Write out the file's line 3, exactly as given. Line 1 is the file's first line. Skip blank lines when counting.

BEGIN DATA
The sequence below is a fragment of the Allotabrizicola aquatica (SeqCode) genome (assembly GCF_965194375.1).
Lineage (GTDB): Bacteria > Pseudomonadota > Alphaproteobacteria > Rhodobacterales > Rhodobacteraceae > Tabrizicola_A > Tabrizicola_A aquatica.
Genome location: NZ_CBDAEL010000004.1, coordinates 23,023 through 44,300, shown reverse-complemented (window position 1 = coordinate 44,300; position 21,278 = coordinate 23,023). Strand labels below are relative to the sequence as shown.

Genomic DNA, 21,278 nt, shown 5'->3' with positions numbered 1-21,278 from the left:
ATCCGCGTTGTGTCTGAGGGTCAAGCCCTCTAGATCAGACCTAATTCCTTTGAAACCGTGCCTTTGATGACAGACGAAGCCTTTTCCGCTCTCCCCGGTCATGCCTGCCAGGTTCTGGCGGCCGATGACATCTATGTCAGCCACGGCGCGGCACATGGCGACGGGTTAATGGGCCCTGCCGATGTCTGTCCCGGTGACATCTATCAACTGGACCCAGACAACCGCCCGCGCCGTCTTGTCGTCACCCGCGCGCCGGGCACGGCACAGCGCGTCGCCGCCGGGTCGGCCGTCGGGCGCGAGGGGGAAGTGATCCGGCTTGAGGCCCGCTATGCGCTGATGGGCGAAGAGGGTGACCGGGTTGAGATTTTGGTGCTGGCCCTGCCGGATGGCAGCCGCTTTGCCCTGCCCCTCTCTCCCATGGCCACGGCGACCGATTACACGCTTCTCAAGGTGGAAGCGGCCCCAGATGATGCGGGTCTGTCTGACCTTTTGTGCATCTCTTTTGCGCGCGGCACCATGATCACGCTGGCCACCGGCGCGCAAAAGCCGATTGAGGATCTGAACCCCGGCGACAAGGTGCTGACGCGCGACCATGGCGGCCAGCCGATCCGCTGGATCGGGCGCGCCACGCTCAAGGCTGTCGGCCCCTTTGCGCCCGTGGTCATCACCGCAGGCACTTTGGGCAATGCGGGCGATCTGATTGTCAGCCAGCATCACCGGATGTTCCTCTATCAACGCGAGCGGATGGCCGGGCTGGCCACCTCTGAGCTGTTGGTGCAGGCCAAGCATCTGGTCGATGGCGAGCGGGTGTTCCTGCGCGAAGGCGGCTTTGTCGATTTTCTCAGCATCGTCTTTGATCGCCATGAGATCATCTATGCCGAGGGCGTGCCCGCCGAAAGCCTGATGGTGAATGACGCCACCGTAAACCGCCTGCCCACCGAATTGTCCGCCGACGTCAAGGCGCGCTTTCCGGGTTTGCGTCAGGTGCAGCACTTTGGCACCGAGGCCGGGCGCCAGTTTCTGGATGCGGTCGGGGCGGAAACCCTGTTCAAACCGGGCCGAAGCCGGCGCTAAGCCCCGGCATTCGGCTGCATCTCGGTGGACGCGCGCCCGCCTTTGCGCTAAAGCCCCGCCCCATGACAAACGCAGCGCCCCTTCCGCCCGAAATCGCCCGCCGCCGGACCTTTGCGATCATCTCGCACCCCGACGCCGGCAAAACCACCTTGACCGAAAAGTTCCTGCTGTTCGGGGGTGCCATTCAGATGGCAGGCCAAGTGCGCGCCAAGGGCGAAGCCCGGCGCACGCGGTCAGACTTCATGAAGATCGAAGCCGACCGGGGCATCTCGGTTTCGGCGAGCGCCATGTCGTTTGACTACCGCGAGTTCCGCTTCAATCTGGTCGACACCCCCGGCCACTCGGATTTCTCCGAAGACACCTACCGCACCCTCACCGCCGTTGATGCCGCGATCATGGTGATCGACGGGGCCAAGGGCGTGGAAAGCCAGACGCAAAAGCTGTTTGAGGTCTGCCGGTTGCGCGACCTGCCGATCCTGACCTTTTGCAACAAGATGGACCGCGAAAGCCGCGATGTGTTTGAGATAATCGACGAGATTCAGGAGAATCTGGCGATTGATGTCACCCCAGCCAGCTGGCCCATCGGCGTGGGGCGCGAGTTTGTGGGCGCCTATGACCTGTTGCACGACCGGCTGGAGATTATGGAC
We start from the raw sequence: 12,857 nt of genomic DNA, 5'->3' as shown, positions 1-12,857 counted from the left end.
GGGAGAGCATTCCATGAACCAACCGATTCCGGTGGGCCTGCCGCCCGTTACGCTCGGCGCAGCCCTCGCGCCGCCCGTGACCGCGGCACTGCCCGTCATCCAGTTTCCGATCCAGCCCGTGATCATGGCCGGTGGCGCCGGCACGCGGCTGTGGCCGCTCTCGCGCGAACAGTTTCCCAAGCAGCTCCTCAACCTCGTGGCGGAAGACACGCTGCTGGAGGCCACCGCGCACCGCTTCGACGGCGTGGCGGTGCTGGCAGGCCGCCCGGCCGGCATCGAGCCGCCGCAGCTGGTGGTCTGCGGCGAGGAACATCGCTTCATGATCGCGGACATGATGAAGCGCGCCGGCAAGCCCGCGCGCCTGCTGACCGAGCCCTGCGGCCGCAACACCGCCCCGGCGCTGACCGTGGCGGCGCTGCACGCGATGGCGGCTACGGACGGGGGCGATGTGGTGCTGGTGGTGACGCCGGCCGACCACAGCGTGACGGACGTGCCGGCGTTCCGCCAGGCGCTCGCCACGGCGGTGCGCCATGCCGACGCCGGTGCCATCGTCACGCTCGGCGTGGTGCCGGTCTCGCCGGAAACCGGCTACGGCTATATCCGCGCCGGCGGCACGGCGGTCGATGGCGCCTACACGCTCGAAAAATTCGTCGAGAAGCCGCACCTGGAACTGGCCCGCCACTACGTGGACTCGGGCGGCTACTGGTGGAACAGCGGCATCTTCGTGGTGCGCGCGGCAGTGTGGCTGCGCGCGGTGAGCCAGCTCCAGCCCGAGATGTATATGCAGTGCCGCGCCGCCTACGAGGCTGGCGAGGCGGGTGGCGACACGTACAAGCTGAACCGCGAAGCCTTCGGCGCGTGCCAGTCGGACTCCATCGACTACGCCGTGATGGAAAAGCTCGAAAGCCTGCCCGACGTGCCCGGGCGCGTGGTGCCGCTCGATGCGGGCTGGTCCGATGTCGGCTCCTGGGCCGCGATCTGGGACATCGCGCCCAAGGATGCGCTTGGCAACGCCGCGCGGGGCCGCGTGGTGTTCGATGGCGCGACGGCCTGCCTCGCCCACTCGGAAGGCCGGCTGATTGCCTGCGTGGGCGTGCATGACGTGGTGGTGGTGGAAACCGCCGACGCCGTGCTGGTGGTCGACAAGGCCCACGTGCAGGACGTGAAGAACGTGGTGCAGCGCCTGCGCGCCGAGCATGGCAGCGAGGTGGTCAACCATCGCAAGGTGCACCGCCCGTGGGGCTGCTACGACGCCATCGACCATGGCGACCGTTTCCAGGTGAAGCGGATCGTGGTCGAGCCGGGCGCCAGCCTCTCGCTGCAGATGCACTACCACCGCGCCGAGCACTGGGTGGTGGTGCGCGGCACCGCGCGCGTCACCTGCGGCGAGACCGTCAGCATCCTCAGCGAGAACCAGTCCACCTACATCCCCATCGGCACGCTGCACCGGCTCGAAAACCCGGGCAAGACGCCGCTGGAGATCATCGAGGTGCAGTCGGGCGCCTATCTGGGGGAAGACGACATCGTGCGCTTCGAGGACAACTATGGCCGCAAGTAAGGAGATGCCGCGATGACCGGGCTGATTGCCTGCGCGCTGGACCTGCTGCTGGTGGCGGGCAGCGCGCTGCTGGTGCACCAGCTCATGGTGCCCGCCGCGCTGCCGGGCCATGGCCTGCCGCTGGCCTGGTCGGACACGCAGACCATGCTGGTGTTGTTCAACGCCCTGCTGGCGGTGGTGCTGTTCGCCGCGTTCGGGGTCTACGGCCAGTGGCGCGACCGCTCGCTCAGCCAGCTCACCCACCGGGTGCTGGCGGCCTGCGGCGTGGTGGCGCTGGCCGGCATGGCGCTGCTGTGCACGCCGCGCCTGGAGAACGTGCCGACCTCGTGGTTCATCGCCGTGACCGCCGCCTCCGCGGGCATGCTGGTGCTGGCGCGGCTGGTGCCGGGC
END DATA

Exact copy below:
Genome location: NZ_CBDAEL010000004.1, coordinates 23,023 through 44,300, shown reverse-complemented (window position 1 = coordinate 44,300; position 21,278 = coordinate 23,023). Strand labels below are relative to the sequence as shown.